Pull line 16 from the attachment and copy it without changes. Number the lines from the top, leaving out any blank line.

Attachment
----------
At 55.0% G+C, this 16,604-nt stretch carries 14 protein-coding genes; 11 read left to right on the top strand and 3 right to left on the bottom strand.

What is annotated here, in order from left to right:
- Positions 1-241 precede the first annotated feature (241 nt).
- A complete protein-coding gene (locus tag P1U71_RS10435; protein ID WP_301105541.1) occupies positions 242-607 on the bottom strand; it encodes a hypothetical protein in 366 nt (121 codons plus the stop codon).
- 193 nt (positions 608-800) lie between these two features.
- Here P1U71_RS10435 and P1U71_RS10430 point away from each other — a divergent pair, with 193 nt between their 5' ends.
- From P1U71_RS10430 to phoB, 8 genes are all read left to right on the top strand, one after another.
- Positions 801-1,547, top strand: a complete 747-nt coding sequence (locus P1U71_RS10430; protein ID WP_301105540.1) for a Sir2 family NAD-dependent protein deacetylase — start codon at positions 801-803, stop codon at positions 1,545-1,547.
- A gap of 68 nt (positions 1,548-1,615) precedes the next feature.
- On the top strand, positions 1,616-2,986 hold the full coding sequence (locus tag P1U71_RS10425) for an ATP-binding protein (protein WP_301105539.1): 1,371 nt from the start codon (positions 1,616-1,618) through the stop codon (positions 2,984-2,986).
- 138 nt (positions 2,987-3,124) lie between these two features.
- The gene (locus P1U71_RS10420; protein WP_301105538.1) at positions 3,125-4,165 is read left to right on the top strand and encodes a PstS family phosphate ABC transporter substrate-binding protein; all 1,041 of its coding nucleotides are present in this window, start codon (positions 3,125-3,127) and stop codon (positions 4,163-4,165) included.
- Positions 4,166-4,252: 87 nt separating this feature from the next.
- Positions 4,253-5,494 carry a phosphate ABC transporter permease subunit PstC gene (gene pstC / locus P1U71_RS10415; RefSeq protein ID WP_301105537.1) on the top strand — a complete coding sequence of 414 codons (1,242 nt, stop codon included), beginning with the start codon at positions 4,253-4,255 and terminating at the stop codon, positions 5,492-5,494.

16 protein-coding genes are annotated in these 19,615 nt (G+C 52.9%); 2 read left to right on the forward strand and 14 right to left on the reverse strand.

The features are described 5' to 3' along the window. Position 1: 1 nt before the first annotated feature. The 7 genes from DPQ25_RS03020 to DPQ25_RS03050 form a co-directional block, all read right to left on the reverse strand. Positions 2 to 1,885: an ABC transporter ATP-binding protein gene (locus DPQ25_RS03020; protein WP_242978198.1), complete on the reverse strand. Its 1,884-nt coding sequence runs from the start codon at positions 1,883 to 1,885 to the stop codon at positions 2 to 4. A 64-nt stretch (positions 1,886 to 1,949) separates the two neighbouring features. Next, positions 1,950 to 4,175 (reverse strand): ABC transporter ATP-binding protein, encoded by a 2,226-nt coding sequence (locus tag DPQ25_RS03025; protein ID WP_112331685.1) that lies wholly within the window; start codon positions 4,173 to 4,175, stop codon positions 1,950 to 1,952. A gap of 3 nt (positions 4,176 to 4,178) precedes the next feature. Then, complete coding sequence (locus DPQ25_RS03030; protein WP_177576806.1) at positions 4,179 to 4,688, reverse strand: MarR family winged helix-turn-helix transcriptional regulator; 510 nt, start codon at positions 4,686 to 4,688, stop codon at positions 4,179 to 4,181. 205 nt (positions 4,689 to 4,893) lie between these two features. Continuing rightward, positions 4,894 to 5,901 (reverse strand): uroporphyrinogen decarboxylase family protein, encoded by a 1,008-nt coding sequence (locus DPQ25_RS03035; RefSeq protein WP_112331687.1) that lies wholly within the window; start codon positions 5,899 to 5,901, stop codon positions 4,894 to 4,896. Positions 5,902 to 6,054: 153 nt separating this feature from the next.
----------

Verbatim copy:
The features are described 5' to 3' along the window. Position 1: 1 nt before the first annotated feature. The 7 genes from DPQ25_RS03020 to DPQ25_RS03050 form a co-directional block, all read right to left on the reverse strand. Positions 2 to 1,885: an ABC transporter ATP-binding protein gene (locus DPQ25_RS03020; protein WP_242978198.1), complete on the reverse strand. Its 1,884-nt coding sequence runs from the start codon at positions 1,883 to 1,885 to the stop codon at positions 2 to 4. A 64-nt stretch (positions 1,886 to 1,949) separates the two neighbouring features. Next, positions 1,950 to 4,175 (reverse strand): ABC transporter ATP-binding protein, encoded by a 2,226-nt coding sequence (locus tag DPQ25_RS03025; protein ID WP_112331685.1) that lies wholly within the window; start codon positions 4,173 to 4,175, stop codon positions 1,950 to 1,952. A gap of 3 nt (positions 4,176 to 4,178) precedes the next feature. Then, complete coding sequence (locus DPQ25_RS03030; protein WP_177576806.1) at positions 4,179 to 4,688, reverse strand: MarR family winged helix-turn-helix transcriptional regulator; 510 nt, start codon at positions 4,686 to 4,688, stop codon at positions 4,179 to 4,181. 205 nt (positions 4,689 to 4,893) lie between these two features. Continuing rightward, positions 4,894 to 5,901 (reverse strand): uroporphyrinogen decarboxylase family protein, encoded by a 1,008-nt coding sequence (locus DPQ25_RS03035; RefSeq protein WP_112331687.1) that lies wholly within the window; start codon positions 5,899 to 5,901, stop codon positions 4,894 to 4,896. Positions 5,902 to 6,054: 153 nt separating this feature from the next.